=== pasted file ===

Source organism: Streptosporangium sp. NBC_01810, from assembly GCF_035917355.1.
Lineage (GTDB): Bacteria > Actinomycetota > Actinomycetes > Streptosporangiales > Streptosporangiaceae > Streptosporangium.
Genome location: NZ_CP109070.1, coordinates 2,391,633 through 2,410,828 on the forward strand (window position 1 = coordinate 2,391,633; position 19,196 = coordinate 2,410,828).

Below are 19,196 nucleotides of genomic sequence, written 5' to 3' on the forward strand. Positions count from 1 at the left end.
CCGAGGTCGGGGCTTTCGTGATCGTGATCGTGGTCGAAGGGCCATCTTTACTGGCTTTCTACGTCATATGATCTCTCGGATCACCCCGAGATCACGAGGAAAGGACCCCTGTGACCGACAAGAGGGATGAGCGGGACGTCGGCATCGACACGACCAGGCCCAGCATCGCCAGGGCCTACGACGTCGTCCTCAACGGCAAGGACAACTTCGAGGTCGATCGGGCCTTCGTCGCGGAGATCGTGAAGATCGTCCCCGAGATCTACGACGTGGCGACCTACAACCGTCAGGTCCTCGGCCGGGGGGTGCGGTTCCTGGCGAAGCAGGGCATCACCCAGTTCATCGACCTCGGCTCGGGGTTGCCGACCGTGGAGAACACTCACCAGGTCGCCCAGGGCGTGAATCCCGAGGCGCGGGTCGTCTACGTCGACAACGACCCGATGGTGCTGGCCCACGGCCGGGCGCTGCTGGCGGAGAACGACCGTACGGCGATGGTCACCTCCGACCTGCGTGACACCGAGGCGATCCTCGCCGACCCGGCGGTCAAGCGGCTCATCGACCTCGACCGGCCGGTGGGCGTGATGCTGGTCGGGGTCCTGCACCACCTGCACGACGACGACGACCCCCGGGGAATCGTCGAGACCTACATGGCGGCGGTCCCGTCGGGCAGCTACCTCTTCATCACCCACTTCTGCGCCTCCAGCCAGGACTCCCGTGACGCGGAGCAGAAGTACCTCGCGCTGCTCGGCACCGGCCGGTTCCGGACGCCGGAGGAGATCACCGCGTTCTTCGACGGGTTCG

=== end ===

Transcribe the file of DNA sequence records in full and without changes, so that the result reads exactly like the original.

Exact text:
Source organism: Streptosporangium sp. NBC_01810, from assembly GCF_035917355.1.
Lineage (GTDB): Bacteria > Actinomycetota > Actinomycetes > Streptosporangiales > Streptosporangiaceae > Streptosporangium.
Genome location: NZ_CP109070.1, coordinates 2,391,633 through 2,410,828 on the forward strand (window position 1 = coordinate 2,391,633; position 19,196 = coordinate 2,410,828).

Below are 19,196 nucleotides of genomic sequence, written 5' to 3' on the forward strand. Positions count from 1 at the left end.
CCGAGGTCGGGGCTTTCGTGATCGTGATCGTGGTCGAAGGGCCATCTTTACTGGCTTTCTACGTCATATGATCTCTCGGATCACCCCGAGATCACGAGGAAAGGACCCCTGTGACCGACAAGAGGGATGAGCGGGACGTCGGCATCGACACGACCAGGCCCAGCATCGCCAGGGCCTACGACGTCGTCCTCAACGGCAAGGACAACTTCGAGGTCGATCGGGCCTTCGTCGCGGAGATCGTGAAGATCGTCCCCGAGATCTACGACGTGGCGACCTACAACCGTCAGGTCCTCGGCCGGGGGGTGCGGTTCCTGGCGAAGCAGGGCATCACCCAGTTCATCGACCTCGGCTCGGGGTTGCCGACCGTGGAGAACACTCACCAGGTCGCCCAGGGCGTGAATCCCGAGGCGCGGGTCGTCTACGTCGACAACGACCCGATGGTGCTGGCCCACGGCCGGGCGCTGCTGGCGGAGAACGACCGTACGGCGATGGTCACCTCCGACCTGCGTGACACCGAGGCGATCCTCGCCGACCCGGCGGTCAAGCGGCTCATCGACCTCGACCGGCCGGTGGGCGTGATGCTGGTCGGGGTCCTGCACCACCTGCACGACGACGACGACCCCCGGGGAATCGTCGAGACCTACATGGCGGCGGTCCCGTCGGGCAGCTACCTCTTCATCACCCACTTCTGCGCCTCCAGCCAGGACTCCCGTGACGCGGAGCAGAAGTACCTCGCGCTGCTCGGCACCGGCCGGTTCCGGACGCCGGAGGAGATCACCGCGTTCTTCGACGGGTTCG